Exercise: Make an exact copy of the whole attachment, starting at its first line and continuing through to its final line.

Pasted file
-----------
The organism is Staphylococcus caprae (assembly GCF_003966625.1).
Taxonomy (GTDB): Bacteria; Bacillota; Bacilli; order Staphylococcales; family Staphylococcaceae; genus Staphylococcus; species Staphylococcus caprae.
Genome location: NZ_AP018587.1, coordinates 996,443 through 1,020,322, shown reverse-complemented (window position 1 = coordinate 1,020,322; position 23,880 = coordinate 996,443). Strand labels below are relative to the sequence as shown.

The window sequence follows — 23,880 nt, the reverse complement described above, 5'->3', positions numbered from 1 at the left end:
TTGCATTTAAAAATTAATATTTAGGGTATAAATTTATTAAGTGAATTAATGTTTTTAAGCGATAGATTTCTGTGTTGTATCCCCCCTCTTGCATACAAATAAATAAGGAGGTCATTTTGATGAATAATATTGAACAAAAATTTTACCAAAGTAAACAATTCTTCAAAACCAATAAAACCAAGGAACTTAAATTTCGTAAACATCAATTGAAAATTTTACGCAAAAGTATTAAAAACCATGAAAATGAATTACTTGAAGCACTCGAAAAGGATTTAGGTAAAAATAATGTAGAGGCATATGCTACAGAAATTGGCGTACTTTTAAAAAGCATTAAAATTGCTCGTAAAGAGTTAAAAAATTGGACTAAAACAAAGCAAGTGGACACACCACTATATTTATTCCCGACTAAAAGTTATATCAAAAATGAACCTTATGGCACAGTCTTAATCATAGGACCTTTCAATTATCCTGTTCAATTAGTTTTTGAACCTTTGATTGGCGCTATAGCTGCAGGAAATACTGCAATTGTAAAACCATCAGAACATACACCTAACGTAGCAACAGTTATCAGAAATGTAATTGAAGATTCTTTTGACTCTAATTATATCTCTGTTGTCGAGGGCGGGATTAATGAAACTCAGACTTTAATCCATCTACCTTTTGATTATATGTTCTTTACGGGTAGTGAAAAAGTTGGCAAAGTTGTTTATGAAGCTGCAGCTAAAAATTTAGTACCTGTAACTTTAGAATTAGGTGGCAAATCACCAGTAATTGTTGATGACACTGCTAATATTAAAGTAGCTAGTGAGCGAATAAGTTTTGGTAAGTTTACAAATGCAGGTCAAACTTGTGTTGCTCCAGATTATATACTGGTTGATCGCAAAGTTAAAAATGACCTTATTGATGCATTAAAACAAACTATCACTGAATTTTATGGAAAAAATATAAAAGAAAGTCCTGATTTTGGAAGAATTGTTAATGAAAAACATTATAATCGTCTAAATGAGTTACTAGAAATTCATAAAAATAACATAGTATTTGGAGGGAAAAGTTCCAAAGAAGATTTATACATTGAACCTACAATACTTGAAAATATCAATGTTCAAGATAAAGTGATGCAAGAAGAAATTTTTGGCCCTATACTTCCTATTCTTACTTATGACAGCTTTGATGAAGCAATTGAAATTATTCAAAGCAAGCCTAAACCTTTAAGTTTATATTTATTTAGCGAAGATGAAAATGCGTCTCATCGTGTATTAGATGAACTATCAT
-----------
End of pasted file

The organism is Staphylococcus caprae (assembly GCF_003966625.1).
Taxonomy (GTDB): Bacteria; Bacillota; Bacilli; order Staphylococcales; family Staphylococcaceae; genus Staphylococcus; species Staphylococcus caprae.
Genome location: NZ_AP018587.1, coordinates 996,443 through 1,020,322, shown reverse-complemented (window position 1 = coordinate 1,020,322; position 23,880 = coordinate 996,443). Strand labels below are relative to the sequence as shown.

The window sequence follows — 23,880 nt, the reverse complement described above, 5'->3', positions numbered from 1 at the left end:
TTGCATTTAAAAATTAATATTTAGGGTATAAATTTATTAAGTGAATTAATGTTTTTAAGCGATAGATTTCTGTGTTGTATCCCCCCTCTTGCATACAAATAAATAAGGAGGTCATTTTGATGAATAATATTGAACAAAAATTTTACCAAAGTAAACAATTCTTCAAAACCAATAAAACCAAGGAACTTAAATTTCGTAAACATCAATTGAAAATTTTACGCAAAAGTATTAAAAACCATGAAAATGAATTACTTGAAGCACTCGAAAAGGATTTAGGTAAAAATAATGTAGAGGCATATGCTACAGAAATTGGCGTACTTTTAAAAAGCATTAAAATTGCTCGTAAAGAGTTAAAAAATTGGACTAAAACAAAGCAAGTGGACACACCACTATATTTATTCCCGACTAAAAGTTATATCAAAAATGAACCTTATGGCACAGTCTTAATCATAGGACCTTTCAATTATCCTGTTCAATTAGTTTTTGAACCTTTGATTGGCGCTATAGCTGCAGGAAATACTGCAATTGTAAAACCATCAGAACATACACCTAACGTAGCAACAGTTATCAGAAATGTAATTGAAGATTCTTTTGACTCTAATTATATCTCTGTTGTCGAGGGCGGGATTAATGAAACTCAGACTTTAATCCATCTACCTTTTGATTATATGTTCTTTACGGGTAGTGAAAAAGTTGGCAAAGTTGTTTATGAAGCTGCAGCTAAAAATTTAGTACCTGTAACTTTAGAATTAGGTGGCAAATCACCAGTAATTGTTGATGACACTGCTAATATTAAAGTAGCTAGTGAGCGAATAAGTTTTGGTAAGTTTACAAATGCAGGTCAAACTTGTGTTGCTCCAGATTATATACTGGTTGATCGCAAAGTTAAAAATGACCTTATTGATGCATTAAAACAAACTATCACTGAATTTTATGGAAAAAATATAAAAGAAAGTCCTGATTTTGGAAGAATTGTTAATGAAAAACATTATAATCGTCTAAATGAGTTACTAGAAATTCATAAAAATAACATAGTATTTGGAGGGAAAAGTTCCAAAGAAGATTTATACATTGAACCTACAATACTTGAAAATATCAATGTTCAAGATAAAGTGATGCAAGAAGAAATTTTTGGCCCTATACTTCCTATTCTTACTTATGACAGCTTTGATGAAGCAATTGAAATTATTCAAAGCAAGCCTAAACCTTTAAGTTTATATTTATTTAGCGAAGATGAAAATGCGTCTCATCGTGTATTAGATGAACTATCAT